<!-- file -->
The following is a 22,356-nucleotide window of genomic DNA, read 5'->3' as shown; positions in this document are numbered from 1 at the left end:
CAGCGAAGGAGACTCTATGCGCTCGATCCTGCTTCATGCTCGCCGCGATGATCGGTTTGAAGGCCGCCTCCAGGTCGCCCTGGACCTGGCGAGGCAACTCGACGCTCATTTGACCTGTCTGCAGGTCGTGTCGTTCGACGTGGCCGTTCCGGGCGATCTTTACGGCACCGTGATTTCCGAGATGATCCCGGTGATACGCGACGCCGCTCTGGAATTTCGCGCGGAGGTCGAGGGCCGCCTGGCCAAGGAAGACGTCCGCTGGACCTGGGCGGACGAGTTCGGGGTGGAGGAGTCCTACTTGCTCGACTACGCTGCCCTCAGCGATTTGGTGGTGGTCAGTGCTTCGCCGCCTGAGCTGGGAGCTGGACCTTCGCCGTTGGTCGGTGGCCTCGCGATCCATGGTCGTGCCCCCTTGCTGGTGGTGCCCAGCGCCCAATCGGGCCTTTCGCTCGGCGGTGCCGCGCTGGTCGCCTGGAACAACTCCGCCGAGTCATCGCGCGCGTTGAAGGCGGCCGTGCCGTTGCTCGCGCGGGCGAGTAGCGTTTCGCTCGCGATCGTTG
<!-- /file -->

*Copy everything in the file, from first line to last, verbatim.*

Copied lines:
The following is a 22,356-nucleotide window of genomic DNA, read 5'->3' as shown; positions in this document are numbered from 1 at the left end:
CAGCGAAGGAGACTCTATGCGCTCGATCCTGCTTCATGCTCGCCGCGATGATCGGTTTGAAGGCCGCCTCCAGGTCGCCCTGGACCTGGCGAGGCAACTCGACGCTCATTTGACCTGTCTGCAGGTCGTGTCGTTCGACGTGGCCGTTCCGGGCGATCTTTACGGCACCGTGATTTCCGAGATGATCCCGGTGATACGCGACGCCGCTCTGGAATTTCGCGCGGAGGTCGAGGGCCGCCTGGCCAAGGAAGACGTCCGCTGGACCTGGGCGGACGAGTTCGGGGTGGAGGAGTCCTACTTGCTCGACTACGCTGCCCTCAGCGATTTGGTGGTGGTCAGTGCTTCGCCGCCTGAGCTGGGAGCTGGACCTTCGCCGTTGGTCGGTGGCCTCGCGATCCATGGTCGTGCCCCCTTGCTGGTGGTGCCCAGCGCCCAATCGGGCCTTTCGCTCGGCGGTGCCGCGCTGGTCGCCTGGAACAACTCCGCCGAGTCATCGCGCGCGTTGAAGGCGGCCGTGCCGTTGCTCGCGCGGGCGAGTAGCGTTTCGCTCGCGATCGTTG